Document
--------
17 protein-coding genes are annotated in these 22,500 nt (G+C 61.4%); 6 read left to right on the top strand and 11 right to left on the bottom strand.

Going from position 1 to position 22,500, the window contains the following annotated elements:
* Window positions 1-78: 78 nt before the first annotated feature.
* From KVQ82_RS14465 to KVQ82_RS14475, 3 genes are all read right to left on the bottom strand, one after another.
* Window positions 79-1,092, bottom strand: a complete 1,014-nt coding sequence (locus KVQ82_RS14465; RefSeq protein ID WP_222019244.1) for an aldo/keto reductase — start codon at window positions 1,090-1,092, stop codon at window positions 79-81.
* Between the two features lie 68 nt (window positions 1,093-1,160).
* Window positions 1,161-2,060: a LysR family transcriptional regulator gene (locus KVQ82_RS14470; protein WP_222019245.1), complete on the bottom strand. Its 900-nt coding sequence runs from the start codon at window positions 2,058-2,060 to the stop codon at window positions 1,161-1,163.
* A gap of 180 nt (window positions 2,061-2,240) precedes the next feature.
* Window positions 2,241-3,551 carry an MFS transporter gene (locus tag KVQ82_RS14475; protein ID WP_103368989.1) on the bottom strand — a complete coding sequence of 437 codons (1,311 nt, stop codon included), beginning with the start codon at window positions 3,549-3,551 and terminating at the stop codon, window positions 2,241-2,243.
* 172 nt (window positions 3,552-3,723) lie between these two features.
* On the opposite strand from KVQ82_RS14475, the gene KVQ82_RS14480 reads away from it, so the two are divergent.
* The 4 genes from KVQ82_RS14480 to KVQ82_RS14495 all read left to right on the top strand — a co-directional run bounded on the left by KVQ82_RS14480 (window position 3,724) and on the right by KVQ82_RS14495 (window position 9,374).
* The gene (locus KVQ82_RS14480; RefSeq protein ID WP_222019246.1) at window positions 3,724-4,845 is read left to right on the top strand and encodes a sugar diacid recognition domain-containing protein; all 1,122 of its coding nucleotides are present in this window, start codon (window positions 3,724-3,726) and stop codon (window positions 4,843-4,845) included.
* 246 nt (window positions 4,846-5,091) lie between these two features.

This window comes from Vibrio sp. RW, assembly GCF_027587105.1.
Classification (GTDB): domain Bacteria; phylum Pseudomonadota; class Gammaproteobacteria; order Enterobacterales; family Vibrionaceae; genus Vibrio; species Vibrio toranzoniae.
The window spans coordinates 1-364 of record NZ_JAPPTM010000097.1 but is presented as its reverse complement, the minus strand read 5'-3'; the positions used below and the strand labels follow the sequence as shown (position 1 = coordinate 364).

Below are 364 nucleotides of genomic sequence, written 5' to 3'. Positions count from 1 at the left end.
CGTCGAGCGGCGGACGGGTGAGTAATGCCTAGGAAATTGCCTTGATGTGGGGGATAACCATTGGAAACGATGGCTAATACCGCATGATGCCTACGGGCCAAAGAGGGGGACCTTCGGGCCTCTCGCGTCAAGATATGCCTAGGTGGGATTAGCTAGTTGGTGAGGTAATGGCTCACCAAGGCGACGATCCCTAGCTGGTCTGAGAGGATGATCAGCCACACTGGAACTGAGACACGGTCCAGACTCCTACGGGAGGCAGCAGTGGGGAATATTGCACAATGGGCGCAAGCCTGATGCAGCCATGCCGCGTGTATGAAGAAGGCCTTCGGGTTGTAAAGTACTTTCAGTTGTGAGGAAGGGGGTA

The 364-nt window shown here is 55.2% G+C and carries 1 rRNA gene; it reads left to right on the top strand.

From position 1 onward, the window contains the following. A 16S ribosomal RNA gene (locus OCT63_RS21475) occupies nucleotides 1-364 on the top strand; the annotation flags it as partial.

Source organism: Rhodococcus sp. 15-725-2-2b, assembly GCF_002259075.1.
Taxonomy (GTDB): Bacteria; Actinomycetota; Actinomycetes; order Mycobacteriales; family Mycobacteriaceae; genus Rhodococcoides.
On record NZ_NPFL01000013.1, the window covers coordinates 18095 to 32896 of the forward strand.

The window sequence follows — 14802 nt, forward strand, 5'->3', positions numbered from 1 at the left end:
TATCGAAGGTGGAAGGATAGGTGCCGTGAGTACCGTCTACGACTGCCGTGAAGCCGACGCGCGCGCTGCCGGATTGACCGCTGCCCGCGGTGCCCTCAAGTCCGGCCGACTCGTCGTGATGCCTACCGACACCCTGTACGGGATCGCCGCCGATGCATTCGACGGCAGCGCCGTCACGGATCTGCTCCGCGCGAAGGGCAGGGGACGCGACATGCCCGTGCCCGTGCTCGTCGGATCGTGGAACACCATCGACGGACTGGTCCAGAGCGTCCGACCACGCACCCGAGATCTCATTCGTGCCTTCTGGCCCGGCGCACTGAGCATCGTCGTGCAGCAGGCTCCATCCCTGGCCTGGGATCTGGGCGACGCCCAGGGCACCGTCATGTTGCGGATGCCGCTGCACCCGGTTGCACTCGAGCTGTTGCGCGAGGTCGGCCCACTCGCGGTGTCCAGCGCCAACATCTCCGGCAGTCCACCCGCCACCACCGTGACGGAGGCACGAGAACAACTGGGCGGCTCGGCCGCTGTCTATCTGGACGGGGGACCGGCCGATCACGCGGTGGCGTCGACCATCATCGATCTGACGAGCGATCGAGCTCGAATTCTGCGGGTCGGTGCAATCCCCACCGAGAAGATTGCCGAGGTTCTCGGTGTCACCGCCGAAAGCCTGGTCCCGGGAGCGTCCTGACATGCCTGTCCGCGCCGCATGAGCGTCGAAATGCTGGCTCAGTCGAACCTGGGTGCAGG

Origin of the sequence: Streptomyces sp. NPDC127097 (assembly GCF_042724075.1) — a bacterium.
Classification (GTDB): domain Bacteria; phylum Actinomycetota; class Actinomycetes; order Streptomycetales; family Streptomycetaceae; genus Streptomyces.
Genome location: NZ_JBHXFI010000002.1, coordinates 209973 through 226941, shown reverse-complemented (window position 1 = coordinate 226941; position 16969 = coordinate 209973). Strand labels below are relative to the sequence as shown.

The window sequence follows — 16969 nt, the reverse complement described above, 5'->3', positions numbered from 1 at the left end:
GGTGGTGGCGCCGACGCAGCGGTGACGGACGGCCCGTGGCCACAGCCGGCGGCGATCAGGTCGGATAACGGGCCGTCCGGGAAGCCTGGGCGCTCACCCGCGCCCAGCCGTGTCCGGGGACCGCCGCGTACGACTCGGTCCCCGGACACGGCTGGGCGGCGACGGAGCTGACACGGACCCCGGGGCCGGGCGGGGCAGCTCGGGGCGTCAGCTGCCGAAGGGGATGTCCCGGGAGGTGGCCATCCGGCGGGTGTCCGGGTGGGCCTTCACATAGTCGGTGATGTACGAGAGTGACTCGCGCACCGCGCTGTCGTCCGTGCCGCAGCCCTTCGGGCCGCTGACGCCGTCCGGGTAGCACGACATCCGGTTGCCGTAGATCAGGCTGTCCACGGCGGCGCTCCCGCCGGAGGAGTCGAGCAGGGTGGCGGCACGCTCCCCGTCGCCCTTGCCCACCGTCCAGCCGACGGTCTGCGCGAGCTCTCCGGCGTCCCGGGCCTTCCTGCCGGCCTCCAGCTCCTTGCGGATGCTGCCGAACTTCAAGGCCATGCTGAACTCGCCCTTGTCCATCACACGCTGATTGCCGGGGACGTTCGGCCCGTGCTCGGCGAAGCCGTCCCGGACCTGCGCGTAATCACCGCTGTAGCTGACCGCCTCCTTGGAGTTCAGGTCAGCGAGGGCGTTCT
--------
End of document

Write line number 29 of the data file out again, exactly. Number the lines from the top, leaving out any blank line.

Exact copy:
Genome location: NZ_JBHXFI010000002.1, coordinates 209973 through 226941, shown reverse-complemented (window position 1 = coordinate 226941; position 16969 = coordinate 209973). Strand labels below are relative to the sequence as shown.